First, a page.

5. When lovely woman stoops to folly and
  6. Paces about her room again, alone,
  7. She smoothes her hair with automatic hand,
  8. And puts a record on the gramophone.
  1. “This music crept by me upon the waters”
  2. And along the Strand, up Queen Victoria Street.
  3. O City city, I can sometimes hear
  4. Beside a public bar in Lower Thames Street,
  5. The pleasant whining of a mandoline
  6. And a clatter and a chatter from within
  7. Where fishmen lounge at noon: where the walls
  8. Of Magnus Martyr hold
  9. Inexplicable splendour of Ionian white and gold.
  1.          The river sweats
  2.          Oil and tar
  3.          The barges drift
  4.          With the turning tide
  5.          Red sails
  6.          Wide
  7.          To leeward, swing on the heavy spar.
  8.          The barges wash
  9.          Drifting logs
  10.          Down Greenwich reach
  11.          Past the Isle of Dogs.
  12.                  Weialala leia
  13.                  Wallala leialala
  1.          Elizabeth and Leicester
  2.          Beating oars
  3.          The stern was formed
  4.          A gilded shell
  5.          Red and gold
  6.          The brisk swell
  7.          Rippled both shores
  8.          Southwest wind
  9.          Carried down stream
  10.          The peal of bells
  11.          White towers
  12.                  Weialala leia
  13.                  Wallala leialala
  1. “Trams and dusty trees.
  2. Highbury bore me. Richmond and Kew
  3. Undid me. By Richmond I raised my knees
  4. Supine on the floor of a narrow canoe.”
  1. “My feet are at Moorgate, and my heart
  2. Under my feet. After the event
  3. He wept. He promised a ‘new start.’
  4. I made no comment. What should I resent?”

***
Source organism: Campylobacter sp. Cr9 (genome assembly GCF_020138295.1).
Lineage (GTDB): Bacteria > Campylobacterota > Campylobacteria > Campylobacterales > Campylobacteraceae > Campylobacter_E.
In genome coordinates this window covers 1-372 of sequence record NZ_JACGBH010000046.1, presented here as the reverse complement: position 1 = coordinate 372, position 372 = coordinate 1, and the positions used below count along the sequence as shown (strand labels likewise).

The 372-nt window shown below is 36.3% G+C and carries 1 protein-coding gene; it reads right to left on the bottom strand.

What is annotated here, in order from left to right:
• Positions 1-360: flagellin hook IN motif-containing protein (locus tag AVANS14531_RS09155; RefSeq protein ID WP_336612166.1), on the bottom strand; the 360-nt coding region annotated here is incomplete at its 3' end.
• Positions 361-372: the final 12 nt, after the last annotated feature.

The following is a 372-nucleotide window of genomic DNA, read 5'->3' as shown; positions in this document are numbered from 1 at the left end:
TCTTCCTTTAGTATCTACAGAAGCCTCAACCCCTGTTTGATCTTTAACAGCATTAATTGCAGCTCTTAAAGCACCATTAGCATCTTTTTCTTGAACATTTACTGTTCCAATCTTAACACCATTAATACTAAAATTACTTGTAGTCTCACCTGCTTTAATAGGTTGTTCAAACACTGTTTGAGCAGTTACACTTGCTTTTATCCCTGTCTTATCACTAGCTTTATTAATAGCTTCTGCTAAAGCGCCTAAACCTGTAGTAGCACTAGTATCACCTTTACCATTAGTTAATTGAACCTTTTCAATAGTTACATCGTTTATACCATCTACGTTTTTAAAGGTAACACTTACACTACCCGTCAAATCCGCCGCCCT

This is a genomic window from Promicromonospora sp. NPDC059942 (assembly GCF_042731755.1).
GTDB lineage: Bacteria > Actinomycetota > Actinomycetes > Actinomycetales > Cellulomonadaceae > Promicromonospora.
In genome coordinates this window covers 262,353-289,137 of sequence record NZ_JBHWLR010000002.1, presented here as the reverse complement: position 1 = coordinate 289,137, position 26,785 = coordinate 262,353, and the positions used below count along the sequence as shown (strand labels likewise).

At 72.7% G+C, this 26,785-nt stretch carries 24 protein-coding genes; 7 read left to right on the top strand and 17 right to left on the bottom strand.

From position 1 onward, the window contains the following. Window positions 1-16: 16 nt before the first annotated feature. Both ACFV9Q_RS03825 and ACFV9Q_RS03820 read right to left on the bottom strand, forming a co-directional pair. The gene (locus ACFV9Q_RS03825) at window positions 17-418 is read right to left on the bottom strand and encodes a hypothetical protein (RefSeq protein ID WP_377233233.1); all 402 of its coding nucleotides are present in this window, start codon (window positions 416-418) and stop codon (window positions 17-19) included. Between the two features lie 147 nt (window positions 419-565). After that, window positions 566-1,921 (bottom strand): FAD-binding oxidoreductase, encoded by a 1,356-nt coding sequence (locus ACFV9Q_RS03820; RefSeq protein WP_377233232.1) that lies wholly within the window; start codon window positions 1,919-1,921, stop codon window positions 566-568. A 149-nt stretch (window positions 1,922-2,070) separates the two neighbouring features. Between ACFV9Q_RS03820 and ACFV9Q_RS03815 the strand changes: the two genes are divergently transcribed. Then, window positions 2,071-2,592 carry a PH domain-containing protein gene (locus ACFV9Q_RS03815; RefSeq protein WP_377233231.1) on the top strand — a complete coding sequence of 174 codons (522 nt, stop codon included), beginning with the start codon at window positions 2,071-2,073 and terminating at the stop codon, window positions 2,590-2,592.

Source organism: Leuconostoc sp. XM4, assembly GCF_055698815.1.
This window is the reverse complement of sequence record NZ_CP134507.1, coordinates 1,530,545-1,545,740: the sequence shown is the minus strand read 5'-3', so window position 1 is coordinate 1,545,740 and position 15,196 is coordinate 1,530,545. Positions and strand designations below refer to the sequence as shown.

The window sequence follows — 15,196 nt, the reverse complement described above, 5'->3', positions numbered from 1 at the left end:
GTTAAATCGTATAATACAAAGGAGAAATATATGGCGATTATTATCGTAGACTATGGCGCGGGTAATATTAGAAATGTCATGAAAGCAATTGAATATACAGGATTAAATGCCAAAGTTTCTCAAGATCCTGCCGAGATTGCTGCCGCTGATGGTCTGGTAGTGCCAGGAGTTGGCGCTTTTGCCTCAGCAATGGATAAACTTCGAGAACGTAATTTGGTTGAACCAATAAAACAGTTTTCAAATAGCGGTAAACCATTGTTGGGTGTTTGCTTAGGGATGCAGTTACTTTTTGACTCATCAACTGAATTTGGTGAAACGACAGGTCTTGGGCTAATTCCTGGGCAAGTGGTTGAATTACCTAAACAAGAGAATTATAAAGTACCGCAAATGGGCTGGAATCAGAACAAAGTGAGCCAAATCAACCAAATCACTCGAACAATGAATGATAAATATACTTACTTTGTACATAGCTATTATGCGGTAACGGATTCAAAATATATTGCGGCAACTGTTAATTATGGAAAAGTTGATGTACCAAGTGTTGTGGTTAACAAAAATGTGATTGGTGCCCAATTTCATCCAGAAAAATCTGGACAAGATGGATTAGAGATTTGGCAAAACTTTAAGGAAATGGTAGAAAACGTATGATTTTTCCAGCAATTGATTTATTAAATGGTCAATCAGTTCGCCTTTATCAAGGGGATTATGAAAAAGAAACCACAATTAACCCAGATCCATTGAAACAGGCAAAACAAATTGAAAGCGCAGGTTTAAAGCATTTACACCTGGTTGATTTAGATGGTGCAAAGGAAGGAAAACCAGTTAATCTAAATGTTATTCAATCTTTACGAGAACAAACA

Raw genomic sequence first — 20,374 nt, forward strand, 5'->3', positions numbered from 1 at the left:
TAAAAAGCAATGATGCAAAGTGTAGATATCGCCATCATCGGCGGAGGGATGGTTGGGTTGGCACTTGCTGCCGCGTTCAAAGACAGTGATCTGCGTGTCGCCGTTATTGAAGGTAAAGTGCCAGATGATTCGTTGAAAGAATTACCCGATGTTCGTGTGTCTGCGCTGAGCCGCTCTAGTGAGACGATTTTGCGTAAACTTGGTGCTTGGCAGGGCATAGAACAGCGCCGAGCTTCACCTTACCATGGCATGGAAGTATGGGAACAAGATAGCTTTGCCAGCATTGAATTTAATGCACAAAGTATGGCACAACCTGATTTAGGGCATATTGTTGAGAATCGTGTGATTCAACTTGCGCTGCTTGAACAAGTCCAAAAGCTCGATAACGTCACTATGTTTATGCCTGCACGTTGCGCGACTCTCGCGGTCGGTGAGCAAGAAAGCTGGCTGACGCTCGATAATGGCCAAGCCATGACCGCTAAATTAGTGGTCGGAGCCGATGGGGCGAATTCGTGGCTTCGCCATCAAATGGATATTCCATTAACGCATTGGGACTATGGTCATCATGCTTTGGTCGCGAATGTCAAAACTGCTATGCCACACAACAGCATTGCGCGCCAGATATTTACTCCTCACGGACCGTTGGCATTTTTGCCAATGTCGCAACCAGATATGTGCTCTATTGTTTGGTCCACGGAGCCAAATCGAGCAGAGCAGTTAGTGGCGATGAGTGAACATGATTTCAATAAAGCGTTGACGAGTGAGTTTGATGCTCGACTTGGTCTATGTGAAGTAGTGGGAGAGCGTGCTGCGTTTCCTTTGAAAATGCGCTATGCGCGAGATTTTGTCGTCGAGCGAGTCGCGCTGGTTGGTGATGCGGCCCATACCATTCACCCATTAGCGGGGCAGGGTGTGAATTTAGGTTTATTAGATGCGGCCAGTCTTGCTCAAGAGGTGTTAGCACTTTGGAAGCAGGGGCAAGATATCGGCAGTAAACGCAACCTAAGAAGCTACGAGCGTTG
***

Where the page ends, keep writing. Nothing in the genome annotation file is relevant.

1. “On Margate Sands.
  2. I can connect
  3. Nothing with nothing.
  4. The broken fingernails of dirty hands.
  5. My people humble people who expect
  6. Nothing.”
  7.                  la la
  1. To Carthage then I came
  1. Burning burning burning burning
  2. O Lord Thou pluckest me out
  3. O Lord Thou pluckest
  1. burning
A fallen tree in a lake

Ⅳ. Death by Water

  1. Phlebas the Phoenician, a fortnight dead,
  2. Forgot the cry of gulls, and the deep sea swell
  3. And the profit and loss.
  4. A current under sea
  5. Picked his bones in whispers. As he rose and fell
  6. He passed the stages of his age and youth
  7. Entering the whirlpool.
  8. Gentile or Jew
  9. O you who turn the wheel and look to windward,
  10. Consider Phlebas, who was once handsome and tall as you.
Cloudy night highway

Ⅴ. What the Thunder Said

  1. After the torchlight red on sweaty faces
  2. After the frosty silence in the gardens
  3. After the agony in stony places
  4. The shouting and the crying
  5. Prison and palace and reverberation
  6. Of thunder of spring over distant mountains
  7. He who was living is now dead
  8. We who were living are now dying
  9. With a little patience
  1. Here is no water but only rock
  2. Rock and no water and the sandy road
  3. The road winding above among the mountains
  4. Which are mountains of rock without water
  5. If there were water we should stop and drink
  6. Amongst the rock one cannot stop or think
  7. Sweat is dry and feet are in the sand
  8. If there were only water amongst the rock
  9. Dead mountain mouth of carious teeth that cannot spit
  10. Here one can neither stand nor lie nor sit
  11. There is not even silence in the mountains
  12. But dry sterile thunder without rain
  13. There is not even solitude in the mountains
  14. But red sullen faces sneer and snarl
  15. From doors of mudcracked houses
  16. If there were water
  1.          And no rock
  2.          If there were rock
  3.          And also water
  4.          And water
  5.          A spring
  6.          A pool among the rock
  7.          If there were the sound of water only
  8.          Not the cicada
  9.          And dry grass singing
  10.          But sound of water over a rock
  11.          Where the hermit-thrush sings in the pine trees
  12.          Drip drop drip drop drop drop drop
  13.          But there is no water